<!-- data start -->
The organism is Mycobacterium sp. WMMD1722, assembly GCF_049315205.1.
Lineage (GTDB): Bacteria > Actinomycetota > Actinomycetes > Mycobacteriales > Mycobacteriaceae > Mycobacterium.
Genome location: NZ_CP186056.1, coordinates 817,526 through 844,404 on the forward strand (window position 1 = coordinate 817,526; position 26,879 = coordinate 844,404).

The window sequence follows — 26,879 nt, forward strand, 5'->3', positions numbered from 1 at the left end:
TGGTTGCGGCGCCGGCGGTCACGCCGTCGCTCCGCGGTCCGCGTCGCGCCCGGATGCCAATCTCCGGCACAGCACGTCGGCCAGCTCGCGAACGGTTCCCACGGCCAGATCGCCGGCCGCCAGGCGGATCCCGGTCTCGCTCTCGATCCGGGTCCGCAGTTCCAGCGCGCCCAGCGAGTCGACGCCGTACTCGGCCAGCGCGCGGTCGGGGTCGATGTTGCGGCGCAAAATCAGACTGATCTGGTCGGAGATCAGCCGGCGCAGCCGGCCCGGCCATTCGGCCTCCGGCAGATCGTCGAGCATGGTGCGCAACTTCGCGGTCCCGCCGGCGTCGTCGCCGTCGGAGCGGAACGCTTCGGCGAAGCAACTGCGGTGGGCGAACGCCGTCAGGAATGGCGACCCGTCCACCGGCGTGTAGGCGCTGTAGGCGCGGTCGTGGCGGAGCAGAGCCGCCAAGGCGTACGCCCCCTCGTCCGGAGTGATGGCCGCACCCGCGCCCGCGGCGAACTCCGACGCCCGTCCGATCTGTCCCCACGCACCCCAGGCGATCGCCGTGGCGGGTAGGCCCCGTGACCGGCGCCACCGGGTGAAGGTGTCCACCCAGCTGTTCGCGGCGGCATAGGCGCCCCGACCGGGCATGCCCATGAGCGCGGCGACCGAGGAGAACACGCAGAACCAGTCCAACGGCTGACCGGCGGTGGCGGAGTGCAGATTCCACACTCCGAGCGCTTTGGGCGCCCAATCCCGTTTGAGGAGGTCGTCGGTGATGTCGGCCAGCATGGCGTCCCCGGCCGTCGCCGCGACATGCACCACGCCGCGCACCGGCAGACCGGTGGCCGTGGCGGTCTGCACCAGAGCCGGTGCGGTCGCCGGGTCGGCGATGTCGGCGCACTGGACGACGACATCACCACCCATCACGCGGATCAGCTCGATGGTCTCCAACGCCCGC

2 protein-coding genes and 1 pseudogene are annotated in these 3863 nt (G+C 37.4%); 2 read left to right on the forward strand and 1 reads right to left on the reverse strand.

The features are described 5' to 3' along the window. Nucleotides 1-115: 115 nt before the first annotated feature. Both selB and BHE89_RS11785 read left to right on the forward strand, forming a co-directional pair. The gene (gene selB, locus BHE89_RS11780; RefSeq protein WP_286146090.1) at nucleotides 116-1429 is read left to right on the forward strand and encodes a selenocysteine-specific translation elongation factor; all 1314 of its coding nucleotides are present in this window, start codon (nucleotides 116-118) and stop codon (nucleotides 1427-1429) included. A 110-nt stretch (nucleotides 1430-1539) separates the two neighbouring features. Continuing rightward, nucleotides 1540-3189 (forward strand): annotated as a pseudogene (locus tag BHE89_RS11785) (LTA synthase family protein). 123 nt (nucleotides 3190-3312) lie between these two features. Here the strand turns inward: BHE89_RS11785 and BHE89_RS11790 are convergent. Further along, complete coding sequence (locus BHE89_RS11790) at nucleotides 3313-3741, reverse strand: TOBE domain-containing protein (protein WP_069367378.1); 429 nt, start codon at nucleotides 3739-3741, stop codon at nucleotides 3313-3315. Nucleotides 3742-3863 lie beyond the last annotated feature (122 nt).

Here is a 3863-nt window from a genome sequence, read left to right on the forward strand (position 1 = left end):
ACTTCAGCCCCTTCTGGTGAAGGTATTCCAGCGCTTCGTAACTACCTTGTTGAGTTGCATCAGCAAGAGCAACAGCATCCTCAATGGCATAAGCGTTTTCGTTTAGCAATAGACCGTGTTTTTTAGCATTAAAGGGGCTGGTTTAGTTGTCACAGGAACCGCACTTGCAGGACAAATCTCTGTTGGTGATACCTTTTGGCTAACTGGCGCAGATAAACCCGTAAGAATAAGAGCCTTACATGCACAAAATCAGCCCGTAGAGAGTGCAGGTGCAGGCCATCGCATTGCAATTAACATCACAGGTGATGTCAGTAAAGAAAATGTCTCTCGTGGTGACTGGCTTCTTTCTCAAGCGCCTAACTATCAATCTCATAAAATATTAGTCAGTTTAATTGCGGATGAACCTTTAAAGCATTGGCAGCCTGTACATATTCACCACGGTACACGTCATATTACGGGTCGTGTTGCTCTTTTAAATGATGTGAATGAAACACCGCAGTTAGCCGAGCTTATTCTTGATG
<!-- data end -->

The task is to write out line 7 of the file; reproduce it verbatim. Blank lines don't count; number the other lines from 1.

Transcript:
The features are described 5' to 3' along the window. Nucleotides 1-115: 115 nt before the first annotated feature. Both selB and BHE89_RS11785 read left to right on the forward strand, forming a co-directional pair. The gene (gene selB, locus BHE89_RS11780; RefSeq protein WP_286146090.1) at nucleotides 116-1429 is read left to right on the forward strand and encodes a selenocysteine-specific translation elongation factor; all 1314 of its coding nucleotides are present in this window, start codon (nucleotides 116-118) and stop codon (nucleotides 1427-1429) included. A 110-nt stretch (nucleotides 1430-1539) separates the two neighbouring features. Continuing rightward, nucleotides 1540-3189 (forward strand): annotated as a pseudogene (locus tag BHE89_RS11785) (LTA synthase family protein). 123 nt (nucleotides 3190-3312) lie between these two features. Here the strand turns inward: BHE89_RS11785 and BHE89_RS11790 are convergent. Further along, complete coding sequence (locus BHE89_RS11790) at nucleotides 3313-3741, reverse strand: TOBE domain-containing protein (protein WP_069367378.1); 429 nt, start codon at nucleotides 3739-3741, stop codon at nucleotides 3313-3315. Nucleotides 3742-3863 lie beyond the last annotated feature (122 nt).